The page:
Novartis AG, the Swiss drug maker, won approval on Wednesday for a flu vaccine that is the first of its kind from the U.S. Food and Drug Administration. The vaccine uses cell cultures from animals and not eggs.
The Vaccines and Diagnostics division of the company is headquartered in Cambridge, Massachusetts and a clinical program and toxicology work were coordinated there with the government of the U.S., said Elizabeth Power a spokeswoman for Novartis.
The new vaccine, Flucelvax, gained approval to treat individuals 18 and older. The cell culture technology by Novartis uses mammalian cell lines instead of chicken eggs for growing strains of flu virus, which then are inactivated to be used in the vaccine. Flucelvax has no antibiotics or preservatives, said the drug maker.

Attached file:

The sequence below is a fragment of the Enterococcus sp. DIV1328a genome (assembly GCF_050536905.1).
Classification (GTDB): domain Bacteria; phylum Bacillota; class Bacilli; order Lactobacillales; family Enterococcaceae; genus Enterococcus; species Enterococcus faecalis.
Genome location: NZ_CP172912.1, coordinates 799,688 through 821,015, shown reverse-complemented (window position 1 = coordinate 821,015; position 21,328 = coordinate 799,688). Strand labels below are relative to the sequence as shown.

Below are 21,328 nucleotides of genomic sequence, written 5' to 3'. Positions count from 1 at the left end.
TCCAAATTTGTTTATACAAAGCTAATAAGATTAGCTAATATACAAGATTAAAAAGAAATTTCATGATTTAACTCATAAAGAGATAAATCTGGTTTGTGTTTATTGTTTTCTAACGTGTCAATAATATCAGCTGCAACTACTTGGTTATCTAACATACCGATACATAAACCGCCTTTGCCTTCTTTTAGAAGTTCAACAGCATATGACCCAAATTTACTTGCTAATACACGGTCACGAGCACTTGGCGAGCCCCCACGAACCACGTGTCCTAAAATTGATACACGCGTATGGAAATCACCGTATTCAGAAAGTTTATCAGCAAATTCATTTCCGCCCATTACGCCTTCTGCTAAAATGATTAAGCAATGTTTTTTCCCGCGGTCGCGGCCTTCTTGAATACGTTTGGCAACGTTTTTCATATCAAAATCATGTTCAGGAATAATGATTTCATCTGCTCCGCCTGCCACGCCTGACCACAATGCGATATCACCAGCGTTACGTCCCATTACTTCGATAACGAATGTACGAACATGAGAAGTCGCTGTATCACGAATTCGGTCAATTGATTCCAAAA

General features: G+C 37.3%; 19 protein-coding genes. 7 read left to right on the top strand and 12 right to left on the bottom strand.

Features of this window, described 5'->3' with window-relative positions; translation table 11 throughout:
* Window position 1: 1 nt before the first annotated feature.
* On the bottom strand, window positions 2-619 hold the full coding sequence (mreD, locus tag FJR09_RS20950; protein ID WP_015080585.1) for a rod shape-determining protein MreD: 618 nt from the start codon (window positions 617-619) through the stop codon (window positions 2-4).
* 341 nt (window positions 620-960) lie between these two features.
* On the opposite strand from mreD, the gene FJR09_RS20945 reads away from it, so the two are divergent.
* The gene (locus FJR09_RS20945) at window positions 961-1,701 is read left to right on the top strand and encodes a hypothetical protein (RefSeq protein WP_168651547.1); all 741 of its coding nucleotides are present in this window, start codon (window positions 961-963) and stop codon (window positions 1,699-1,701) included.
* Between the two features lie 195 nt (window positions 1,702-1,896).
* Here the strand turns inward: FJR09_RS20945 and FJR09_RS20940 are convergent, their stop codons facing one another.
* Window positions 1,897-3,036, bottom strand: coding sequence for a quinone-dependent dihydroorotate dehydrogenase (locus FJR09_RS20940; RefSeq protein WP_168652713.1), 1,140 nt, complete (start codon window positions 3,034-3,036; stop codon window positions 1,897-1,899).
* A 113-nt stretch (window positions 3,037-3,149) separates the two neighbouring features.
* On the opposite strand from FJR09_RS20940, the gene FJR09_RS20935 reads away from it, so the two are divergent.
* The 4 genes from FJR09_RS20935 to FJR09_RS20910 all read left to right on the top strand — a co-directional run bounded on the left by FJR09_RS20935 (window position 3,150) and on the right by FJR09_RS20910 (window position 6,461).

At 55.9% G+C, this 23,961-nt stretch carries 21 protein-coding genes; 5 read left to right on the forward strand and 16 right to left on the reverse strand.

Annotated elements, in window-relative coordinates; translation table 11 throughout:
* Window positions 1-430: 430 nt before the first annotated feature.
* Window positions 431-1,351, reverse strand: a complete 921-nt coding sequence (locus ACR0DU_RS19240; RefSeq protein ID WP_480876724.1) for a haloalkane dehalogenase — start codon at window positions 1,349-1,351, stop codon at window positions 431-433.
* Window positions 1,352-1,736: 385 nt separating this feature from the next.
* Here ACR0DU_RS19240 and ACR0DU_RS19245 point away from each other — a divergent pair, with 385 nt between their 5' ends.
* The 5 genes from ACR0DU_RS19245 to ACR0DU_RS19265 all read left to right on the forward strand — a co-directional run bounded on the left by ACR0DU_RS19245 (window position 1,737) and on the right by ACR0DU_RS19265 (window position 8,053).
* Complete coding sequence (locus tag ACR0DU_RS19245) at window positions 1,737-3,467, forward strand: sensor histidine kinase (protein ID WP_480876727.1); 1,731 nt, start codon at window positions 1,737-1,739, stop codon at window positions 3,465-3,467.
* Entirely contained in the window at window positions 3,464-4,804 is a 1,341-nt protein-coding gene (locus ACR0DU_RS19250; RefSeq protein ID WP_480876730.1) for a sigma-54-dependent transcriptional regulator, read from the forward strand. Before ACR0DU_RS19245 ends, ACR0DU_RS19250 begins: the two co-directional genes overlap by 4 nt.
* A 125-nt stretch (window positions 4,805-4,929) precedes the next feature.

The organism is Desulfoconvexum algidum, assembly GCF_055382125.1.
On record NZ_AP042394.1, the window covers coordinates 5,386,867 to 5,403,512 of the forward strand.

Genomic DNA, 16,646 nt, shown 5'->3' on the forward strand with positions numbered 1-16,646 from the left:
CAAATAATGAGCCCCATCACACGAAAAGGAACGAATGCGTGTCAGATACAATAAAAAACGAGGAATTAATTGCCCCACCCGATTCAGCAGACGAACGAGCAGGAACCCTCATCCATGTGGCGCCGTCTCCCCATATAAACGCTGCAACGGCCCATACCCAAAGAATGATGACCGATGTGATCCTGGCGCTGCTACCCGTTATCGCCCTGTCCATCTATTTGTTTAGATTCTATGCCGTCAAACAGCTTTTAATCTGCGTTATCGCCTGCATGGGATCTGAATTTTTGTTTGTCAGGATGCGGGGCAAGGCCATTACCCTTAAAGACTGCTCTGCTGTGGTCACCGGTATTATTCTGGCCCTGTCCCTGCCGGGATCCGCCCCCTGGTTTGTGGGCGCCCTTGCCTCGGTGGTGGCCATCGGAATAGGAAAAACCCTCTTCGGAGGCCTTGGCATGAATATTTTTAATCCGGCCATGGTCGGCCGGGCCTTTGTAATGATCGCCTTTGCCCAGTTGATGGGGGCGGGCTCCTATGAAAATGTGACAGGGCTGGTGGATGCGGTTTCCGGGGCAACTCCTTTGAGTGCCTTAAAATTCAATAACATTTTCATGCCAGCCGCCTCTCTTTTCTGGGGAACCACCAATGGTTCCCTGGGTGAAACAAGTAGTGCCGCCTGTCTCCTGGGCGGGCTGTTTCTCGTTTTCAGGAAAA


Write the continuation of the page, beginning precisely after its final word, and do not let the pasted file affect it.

Other vaccines use the method of manufacturing which speeds up the production of the vaccine. This means it takes only weeks to produce instead of the months that are needed for the method that uses chicken eggs.
Novartis said that the approval of the new vaccine is a milestone for the company’s influenza sector and introduces an innovative new vaccine into the U.S. Over $1 billion was invested in developing the new vaccine technology by a partnership that was public and private between Novartis and the U.S. Department of Health.
Part of that cost was to construct a special facility in the North Carolina city of Holly Springs, which will be used to produce the vaccine.